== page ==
How the World Has Changed for People with Disabilities:
As he approaches his June retirement, former Benchmark CEO and current Senior Business Adviser, Bill Swiss, reflects on how the world has changed for people with disabilities throughout his career — and what comes next.
When I arrived in Fort Wayne, Indiana in the spring of 1985, taking on the role of CEO of Benchmark Human Services, the world was a different place for people with disabilities. While the world is still far from perfect, I believe the country by any assessment has made progress.
Back at the time, the national special education mandate was still being digested by many districts and resistance at the local level was not uncommon. Among communities that were at least minimally complying, I remember thinking that it was remarkable how many special education classrooms were located in or near the basement boiler room. I’m sure today’s parents can list numerous complaints and frustrations but no parent thinks that the community does not have an obligation to educate their child.
Another gradual change has been in attitudes towards work. While sheltered workshops were not uncommon, the idea of people with disabilities, especially intellectual/developmental disabilities (IDD), performing productive work in the community, was still pretty radical. While progress has been made, I’m sure our job placement colleagues would tell you that our folks are the last hired and the first to be let go in bad times. As a personal aside, while in graduate school, I was privileged to attend a seminar led by a farsighted professor named Marc Gold. His radical concept was that people with IDD could do productive, wage-paying work. Taking their wages to shops would help them to be accepted as normal productive citizens. Pretty wild, huh?
Many of you know the story of people moving from state-run facilities to the community. In 1985 institutions were still the norm. Benchmark can rightly be proud in its history of transitioning hundreds of people into the community. In fact, Benchmark took part in Indiana’s first pilot program to move people directly into supported living. Today, as I’ve heard Doug Beebe (current Benchmark CEO) say on many occasions, the issue that remains is not moving people into, but having them become part of the community.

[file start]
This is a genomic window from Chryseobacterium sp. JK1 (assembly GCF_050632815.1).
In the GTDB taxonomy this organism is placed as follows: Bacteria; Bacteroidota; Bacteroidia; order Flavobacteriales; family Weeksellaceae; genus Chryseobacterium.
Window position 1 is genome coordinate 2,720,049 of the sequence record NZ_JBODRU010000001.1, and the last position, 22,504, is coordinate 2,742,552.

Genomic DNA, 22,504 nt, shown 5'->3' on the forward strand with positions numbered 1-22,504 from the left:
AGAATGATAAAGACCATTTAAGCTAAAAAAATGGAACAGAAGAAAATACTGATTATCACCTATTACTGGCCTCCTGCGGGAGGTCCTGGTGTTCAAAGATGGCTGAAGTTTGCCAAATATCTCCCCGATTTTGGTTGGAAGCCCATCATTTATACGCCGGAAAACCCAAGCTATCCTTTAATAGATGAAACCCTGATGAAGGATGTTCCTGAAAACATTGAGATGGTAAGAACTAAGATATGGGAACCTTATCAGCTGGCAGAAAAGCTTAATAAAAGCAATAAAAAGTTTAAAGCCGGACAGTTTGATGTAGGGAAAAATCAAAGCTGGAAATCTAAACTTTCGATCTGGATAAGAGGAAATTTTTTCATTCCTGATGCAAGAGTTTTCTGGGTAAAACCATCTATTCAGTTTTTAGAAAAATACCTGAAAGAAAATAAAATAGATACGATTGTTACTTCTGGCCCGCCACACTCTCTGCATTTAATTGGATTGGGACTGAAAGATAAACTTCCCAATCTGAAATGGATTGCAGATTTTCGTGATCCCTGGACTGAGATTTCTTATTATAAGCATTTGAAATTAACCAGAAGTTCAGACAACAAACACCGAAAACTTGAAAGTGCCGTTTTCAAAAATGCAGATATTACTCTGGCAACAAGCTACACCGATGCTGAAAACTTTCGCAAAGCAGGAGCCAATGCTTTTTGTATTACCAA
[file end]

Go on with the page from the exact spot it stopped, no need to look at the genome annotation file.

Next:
I think another milestone event was the national adoption of the Americans with Disabilities Act (ADA), but perhaps not for the reasons you think. Surely the ramps, parking spaces, Braille signage, etc. have been important improvements in the lives of many people. More importantly, I think, has been the fact that all of those are a daily reminder to the whole population that there are people among us who deserve respect and an opportunity in spite of any differences.
One disappointment I’ve had over my tenure has been the continued devaluation of whole groups of people with disabilities, especially IDD. I think clear evidence of that is words used to describe those people have, despite occasionally changing, continued to become derogatory, even crude. Yes, people-first language helps, but among the general populace, that is not common. And yes, it is good that we have effectively banned some of those terms. What I fear, though, is not that the words themselves are inherently despicable but rather some of society’s opinion of the people is.
So where does the next 35 years take us on this mission? I can tell you that some of the progress I have witnessed, in that time, was beyond my wildest dreams. I’ll leave it to the readers of this note to consider where we go next. In large part, it is in your hands.